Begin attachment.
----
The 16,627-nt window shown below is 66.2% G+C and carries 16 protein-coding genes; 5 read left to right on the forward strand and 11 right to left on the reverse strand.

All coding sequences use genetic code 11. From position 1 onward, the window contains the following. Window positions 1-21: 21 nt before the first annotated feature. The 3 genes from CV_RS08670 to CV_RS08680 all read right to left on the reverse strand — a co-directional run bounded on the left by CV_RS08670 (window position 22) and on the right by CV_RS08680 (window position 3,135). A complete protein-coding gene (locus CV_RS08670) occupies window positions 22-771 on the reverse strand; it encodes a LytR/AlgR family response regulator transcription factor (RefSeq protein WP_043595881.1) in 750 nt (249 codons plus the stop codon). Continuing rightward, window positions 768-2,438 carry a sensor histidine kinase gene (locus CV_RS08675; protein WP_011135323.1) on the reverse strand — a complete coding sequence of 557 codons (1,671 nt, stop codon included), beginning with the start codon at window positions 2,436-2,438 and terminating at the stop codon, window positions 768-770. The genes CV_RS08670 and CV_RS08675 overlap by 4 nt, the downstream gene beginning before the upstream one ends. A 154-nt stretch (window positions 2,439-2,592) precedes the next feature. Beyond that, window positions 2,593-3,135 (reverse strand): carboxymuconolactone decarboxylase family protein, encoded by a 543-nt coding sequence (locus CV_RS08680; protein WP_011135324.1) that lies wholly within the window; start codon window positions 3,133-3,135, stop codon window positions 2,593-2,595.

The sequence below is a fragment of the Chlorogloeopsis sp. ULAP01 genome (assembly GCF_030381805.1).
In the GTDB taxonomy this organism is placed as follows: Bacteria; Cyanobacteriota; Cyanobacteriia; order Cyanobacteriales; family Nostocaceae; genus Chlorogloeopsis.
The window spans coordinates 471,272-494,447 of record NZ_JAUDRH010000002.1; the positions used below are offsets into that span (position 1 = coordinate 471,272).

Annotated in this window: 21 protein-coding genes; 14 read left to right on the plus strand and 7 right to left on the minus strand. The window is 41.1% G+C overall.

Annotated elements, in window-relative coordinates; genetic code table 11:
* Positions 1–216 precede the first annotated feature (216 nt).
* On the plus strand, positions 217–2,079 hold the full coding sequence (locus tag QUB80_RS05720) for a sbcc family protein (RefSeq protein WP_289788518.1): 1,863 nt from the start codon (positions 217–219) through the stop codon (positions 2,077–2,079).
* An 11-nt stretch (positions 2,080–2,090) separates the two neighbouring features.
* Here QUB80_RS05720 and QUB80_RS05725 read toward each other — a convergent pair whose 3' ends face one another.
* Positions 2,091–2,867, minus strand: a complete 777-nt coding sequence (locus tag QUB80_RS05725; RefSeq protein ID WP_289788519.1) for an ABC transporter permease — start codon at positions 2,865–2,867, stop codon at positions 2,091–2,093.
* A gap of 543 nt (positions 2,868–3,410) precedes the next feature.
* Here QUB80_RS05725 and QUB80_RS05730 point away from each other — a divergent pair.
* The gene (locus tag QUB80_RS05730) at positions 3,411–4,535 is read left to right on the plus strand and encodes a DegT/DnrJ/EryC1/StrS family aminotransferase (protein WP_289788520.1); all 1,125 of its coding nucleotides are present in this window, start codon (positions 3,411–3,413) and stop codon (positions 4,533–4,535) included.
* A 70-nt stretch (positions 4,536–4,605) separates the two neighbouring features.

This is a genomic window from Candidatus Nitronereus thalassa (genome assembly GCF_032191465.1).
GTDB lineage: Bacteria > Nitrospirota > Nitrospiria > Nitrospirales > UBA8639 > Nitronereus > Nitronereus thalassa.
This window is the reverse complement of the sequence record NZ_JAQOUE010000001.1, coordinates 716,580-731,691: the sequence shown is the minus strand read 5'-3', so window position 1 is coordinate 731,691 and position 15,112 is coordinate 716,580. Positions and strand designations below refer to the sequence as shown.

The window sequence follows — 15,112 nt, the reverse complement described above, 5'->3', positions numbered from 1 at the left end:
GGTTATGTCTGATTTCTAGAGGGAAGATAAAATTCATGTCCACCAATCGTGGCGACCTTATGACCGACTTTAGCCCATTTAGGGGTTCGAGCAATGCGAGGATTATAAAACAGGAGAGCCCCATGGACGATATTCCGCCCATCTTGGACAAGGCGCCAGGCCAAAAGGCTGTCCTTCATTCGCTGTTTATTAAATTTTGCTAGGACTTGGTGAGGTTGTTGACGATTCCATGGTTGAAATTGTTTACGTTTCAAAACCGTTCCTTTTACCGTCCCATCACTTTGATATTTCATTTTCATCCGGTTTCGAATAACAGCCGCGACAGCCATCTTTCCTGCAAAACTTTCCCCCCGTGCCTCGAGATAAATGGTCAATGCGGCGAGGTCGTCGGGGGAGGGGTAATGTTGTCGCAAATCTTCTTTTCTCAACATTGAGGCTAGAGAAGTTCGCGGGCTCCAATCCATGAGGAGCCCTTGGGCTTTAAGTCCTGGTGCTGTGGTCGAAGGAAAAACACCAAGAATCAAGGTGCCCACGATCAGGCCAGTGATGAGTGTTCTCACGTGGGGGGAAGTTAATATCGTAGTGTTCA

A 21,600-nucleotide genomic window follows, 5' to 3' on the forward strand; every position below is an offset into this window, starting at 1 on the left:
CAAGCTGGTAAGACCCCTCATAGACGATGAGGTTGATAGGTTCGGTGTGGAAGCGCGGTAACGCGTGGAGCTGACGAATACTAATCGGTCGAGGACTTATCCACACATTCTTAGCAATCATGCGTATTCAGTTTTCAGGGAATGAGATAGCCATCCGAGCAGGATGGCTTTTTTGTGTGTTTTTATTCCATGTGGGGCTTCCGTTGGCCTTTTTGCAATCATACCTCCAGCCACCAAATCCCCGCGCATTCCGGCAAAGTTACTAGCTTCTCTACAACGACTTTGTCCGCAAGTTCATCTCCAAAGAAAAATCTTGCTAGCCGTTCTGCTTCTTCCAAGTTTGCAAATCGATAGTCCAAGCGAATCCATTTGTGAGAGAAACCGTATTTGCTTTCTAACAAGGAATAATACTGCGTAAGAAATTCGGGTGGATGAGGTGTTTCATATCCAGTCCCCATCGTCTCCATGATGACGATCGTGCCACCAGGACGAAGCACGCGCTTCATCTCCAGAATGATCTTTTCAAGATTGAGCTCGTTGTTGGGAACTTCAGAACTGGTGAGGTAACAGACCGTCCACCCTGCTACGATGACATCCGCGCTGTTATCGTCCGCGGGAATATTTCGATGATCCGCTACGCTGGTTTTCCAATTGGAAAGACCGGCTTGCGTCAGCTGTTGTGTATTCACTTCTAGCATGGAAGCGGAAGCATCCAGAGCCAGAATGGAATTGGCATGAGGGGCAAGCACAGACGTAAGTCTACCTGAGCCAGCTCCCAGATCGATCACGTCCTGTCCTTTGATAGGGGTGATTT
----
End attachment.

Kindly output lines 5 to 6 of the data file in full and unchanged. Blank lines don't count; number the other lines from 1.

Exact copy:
The window spans coordinates 471,272-494,447 of record NZ_JAUDRH010000002.1; the positions used below are offsets into that span (position 1 = coordinate 471,272).

Annotated in this window: 21 protein-coding genes; 14 read left to right on the plus strand and 7 right to left on the minus strand. The window is 41.1% G+C overall.